- Devolve is already at its core a tech card, albeit a really good one. It shines against Aggro Druid and Midrange Paladin, as two of the decks whose strategy relies the most on on-board synergies and buffs. Before the nerfs, it was also a fantastic answer to Spreading Plague, but after the nerfs the meta has shifted and is now comprised of a large Priest majority, leading a good number of Jade Druids to cut the card in lieu of good old Primordial Drake. Most recently, its become a strong card against Aggro Rogue as a cheap answer to an all-in Edwin VanCleef play. However, against every other class it is pretty much a dead draw, so depending on what you are facing this is certainly one of the cards to cut.
- And finally, as good as it is, Maelstrom Portal remains as your weakest card against control matchups like Priest, where it is rarely more than a 1-Cost minion for 2 mana. Removing it does weaken your aggressive matchups considerably though, so it is certainly the absolute last card from this list that I would cut if I ever need to it change up a bit.
Tech Options and Variations
- Azure Drake: In the current Priest-heavy meta, Azure Drake is one of the strongest minions you can tech in for ladder play, being nigh immortal against Priests until they get Shadowreaper Anduin online. A 4-Attack Dragon minion checks all the boxes as a Priest’s worst nightmare, ignoring Shadow Word: Pain, Shadow Word: Death, and Dragonfire Potion, leaving Pint-Size Potion + Shadow Word: Horror combo as their only answer. Add card draw and Spell Damage on top, and you have very a solid threat that provides great value in longer games.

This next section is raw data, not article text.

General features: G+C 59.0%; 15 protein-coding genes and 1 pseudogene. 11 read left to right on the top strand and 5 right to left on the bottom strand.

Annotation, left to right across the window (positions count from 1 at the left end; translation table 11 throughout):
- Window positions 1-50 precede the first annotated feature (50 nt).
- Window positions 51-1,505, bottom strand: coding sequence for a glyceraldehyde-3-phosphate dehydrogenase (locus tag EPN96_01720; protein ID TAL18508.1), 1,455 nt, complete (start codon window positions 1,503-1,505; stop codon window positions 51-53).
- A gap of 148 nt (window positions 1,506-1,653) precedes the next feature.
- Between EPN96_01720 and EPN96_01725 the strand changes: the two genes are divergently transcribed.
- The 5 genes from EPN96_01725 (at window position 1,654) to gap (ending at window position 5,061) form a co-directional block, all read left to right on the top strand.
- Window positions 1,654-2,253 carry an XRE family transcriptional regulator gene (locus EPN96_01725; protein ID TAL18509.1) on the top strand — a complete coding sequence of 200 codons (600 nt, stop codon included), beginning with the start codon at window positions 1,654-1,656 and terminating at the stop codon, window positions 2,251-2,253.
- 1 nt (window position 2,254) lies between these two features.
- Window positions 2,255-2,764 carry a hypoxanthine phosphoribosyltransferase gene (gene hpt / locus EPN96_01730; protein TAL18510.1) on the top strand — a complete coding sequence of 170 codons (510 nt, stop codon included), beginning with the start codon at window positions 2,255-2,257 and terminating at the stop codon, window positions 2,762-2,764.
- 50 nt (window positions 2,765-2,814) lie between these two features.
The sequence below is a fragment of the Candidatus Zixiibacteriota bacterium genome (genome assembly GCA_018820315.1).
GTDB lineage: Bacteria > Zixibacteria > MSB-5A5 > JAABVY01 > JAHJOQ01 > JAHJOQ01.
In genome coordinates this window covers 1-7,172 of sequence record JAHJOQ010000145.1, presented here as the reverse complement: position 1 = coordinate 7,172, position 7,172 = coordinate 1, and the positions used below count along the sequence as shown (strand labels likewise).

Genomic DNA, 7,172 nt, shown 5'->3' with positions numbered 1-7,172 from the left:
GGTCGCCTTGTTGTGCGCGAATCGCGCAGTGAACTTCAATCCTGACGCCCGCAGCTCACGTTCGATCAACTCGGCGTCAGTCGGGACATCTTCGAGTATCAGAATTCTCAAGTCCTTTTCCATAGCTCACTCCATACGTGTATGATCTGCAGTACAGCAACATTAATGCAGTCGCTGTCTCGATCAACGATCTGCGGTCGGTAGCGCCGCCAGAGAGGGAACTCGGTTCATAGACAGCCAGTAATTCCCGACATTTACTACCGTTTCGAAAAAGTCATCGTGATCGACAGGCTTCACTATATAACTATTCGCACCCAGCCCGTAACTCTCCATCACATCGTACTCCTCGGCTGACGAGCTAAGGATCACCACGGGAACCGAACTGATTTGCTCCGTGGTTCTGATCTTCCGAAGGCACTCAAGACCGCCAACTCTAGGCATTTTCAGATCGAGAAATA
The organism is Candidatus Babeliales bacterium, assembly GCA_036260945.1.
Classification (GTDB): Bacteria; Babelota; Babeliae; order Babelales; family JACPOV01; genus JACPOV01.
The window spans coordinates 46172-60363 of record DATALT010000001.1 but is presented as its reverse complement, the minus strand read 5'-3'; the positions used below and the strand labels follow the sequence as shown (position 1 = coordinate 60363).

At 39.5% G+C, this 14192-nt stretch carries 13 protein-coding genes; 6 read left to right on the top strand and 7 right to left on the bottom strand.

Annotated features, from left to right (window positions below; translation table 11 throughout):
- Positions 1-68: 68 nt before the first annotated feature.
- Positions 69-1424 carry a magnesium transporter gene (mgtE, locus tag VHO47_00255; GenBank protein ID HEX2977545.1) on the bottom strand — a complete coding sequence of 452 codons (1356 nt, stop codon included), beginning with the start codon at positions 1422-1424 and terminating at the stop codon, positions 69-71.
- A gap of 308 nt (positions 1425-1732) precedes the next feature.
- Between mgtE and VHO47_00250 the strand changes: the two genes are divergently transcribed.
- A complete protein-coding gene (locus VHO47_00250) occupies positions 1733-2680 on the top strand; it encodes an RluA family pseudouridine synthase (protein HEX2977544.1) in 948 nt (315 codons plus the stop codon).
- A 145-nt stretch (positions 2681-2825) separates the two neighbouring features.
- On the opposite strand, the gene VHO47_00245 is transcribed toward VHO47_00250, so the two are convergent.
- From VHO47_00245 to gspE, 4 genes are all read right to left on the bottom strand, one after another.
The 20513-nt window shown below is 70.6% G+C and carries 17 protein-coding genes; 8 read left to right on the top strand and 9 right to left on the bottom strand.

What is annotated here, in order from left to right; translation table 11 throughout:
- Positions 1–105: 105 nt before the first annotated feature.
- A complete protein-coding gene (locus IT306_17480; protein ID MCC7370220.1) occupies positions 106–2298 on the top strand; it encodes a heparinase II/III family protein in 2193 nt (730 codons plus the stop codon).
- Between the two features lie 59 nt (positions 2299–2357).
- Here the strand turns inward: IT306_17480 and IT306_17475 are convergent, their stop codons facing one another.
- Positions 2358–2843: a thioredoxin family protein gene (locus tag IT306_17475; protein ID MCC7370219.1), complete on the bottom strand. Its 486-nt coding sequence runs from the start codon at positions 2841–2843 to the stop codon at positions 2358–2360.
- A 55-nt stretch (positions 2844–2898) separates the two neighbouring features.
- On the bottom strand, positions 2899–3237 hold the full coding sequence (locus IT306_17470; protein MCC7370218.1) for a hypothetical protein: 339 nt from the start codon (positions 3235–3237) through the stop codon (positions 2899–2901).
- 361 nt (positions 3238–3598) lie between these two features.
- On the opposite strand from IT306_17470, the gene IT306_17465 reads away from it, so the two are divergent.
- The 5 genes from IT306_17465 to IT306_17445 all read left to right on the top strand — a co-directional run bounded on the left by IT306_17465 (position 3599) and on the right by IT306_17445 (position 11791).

- Argent Horserider: This card excels at wrestling board control early in the game from other aggressive decks, as well as providing additional reach against slower strategies. Horserider works fantastically in combination with Flametongue Totem, providing another 4-Attack threat that is tough for Priests to deal with.
- Spirit Claws + Tainted Zealot and/or Bloodmage Thalnos: Even months after being nerfed, Spirit Claws is making a comeback and haunting players once more. This variation has recently been popularized by Awedragon, who finished the August season at Rank 1 Legend. Divine Shield makes the Zealot hard to remove through combat, making it more likely to stick around as a Spell Damage source, meaning more potential damage from Spirit Claws. Thalnos fills a similar role to Zealot, being easier to remove but providing additional draw to dig for your burn spells. When teching both Zealot and Claws you can expect on average 5-7 damage from the Claws; not bad for a single card.